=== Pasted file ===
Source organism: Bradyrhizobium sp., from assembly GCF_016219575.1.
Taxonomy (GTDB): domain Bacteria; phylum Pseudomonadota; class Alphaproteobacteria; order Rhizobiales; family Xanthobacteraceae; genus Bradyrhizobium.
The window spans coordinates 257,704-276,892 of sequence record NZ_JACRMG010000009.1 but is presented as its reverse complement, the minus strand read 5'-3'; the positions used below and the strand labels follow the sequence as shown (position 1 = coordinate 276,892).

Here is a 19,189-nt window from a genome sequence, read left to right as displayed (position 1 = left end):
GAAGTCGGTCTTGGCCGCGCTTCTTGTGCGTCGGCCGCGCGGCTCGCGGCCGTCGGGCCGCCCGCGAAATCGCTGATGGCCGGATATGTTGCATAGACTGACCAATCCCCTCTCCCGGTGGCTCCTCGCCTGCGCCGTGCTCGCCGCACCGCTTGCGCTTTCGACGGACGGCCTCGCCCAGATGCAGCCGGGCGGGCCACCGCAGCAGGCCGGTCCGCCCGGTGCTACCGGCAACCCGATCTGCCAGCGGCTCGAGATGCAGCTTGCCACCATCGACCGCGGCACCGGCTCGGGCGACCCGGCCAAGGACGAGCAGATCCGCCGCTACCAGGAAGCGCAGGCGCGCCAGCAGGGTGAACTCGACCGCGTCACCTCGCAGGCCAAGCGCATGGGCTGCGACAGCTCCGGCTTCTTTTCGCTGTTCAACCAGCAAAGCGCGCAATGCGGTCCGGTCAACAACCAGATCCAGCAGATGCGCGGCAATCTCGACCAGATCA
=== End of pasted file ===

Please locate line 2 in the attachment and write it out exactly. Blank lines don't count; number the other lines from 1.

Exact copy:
Taxonomy (GTDB): domain Bacteria; phylum Pseudomonadota; class Alphaproteobacteria; order Rhizobiales; family Xanthobacteraceae; genus Bradyrhizobium.